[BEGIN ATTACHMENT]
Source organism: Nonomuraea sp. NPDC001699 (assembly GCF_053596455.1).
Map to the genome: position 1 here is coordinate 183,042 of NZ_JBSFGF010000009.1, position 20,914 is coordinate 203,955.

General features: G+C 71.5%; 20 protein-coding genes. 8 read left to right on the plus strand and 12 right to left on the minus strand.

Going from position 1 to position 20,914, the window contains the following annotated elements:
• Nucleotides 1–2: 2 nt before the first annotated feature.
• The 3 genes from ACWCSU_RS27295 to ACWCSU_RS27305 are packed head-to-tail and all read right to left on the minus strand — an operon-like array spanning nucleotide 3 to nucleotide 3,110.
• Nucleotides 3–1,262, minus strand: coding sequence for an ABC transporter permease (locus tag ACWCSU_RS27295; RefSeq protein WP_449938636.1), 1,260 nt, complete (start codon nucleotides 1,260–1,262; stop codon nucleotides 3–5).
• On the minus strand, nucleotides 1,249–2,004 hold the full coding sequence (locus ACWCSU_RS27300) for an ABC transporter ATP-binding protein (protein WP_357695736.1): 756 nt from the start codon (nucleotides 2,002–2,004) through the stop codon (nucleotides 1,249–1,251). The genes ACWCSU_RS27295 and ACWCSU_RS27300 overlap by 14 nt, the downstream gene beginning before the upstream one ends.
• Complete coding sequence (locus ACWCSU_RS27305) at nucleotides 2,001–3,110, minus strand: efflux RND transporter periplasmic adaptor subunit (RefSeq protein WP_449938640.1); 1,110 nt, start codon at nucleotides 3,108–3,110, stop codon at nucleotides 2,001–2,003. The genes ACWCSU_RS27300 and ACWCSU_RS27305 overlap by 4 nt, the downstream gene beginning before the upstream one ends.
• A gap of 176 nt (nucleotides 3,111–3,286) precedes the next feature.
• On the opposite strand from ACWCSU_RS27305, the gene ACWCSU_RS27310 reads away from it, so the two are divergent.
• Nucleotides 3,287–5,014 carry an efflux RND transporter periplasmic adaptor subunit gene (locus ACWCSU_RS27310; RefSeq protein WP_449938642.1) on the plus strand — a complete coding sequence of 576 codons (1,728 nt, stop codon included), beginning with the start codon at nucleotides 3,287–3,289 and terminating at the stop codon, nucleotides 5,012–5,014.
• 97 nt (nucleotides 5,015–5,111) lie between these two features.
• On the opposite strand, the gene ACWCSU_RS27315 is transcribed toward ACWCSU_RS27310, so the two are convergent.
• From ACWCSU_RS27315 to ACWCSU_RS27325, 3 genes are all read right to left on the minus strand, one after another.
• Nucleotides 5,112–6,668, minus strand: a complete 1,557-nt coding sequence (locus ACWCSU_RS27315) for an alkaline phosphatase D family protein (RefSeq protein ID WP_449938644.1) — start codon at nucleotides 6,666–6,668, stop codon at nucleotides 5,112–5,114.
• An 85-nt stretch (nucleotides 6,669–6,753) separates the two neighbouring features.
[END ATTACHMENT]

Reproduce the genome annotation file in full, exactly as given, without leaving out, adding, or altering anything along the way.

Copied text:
Source organism: Nonomuraea sp. NPDC001699 (assembly GCF_053596455.1).
Map to the genome: position 1 here is coordinate 183,042 of NZ_JBSFGF010000009.1, position 20,914 is coordinate 203,955.

General features: G+C 71.5%; 20 protein-coding genes. 8 read left to right on the plus strand and 12 right to left on the minus strand.

Going from position 1 to position 20,914, the window contains the following annotated elements:
• Nucleotides 1–2: 2 nt before the first annotated feature.
• The 3 genes from ACWCSU_RS27295 to ACWCSU_RS27305 are packed head-to-tail and all read right to left on the minus strand — an operon-like array spanning nucleotide 3 to nucleotide 3,110.
• Nucleotides 3–1,262, minus strand: coding sequence for an ABC transporter permease (locus tag ACWCSU_RS27295; RefSeq protein WP_449938636.1), 1,260 nt, complete (start codon nucleotides 1,260–1,262; stop codon nucleotides 3–5).
• On the minus strand, nucleotides 1,249–2,004 hold the full coding sequence (locus ACWCSU_RS27300) for an ABC transporter ATP-binding protein (protein WP_357695736.1): 756 nt from the start codon (nucleotides 2,002–2,004) through the stop codon (nucleotides 1,249–1,251). The genes ACWCSU_RS27295 and ACWCSU_RS27300 overlap by 14 nt, the downstream gene beginning before the upstream one ends.
• Complete coding sequence (locus ACWCSU_RS27305) at nucleotides 2,001–3,110, minus strand: efflux RND transporter periplasmic adaptor subunit (RefSeq protein WP_449938640.1); 1,110 nt, start codon at nucleotides 3,108–3,110, stop codon at nucleotides 2,001–2,003. The genes ACWCSU_RS27300 and ACWCSU_RS27305 overlap by 4 nt, the downstream gene beginning before the upstream one ends.
• A gap of 176 nt (nucleotides 3,111–3,286) precedes the next feature.
• On the opposite strand from ACWCSU_RS27305, the gene ACWCSU_RS27310 reads away from it, so the two are divergent.
• Nucleotides 3,287–5,014 carry an efflux RND transporter periplasmic adaptor subunit gene (locus ACWCSU_RS27310; RefSeq protein WP_449938642.1) on the plus strand — a complete coding sequence of 576 codons (1,728 nt, stop codon included), beginning with the start codon at nucleotides 3,287–3,289 and terminating at the stop codon, nucleotides 5,012–5,014.
• 97 nt (nucleotides 5,015–5,111) lie between these two features.
• On the opposite strand, the gene ACWCSU_RS27315 is transcribed toward ACWCSU_RS27310, so the two are convergent.
• From ACWCSU_RS27315 to ACWCSU_RS27325, 3 genes are all read right to left on the minus strand, one after another.
• Nucleotides 5,112–6,668, minus strand: a complete 1,557-nt coding sequence (locus ACWCSU_RS27315) for an alkaline phosphatase D family protein (RefSeq protein ID WP_449938644.1) — start codon at nucleotides 6,666–6,668, stop codon at nucleotides 5,112–5,114.
• An 85-nt stretch (nucleotides 6,669–6,753) separates the two neighbouring features.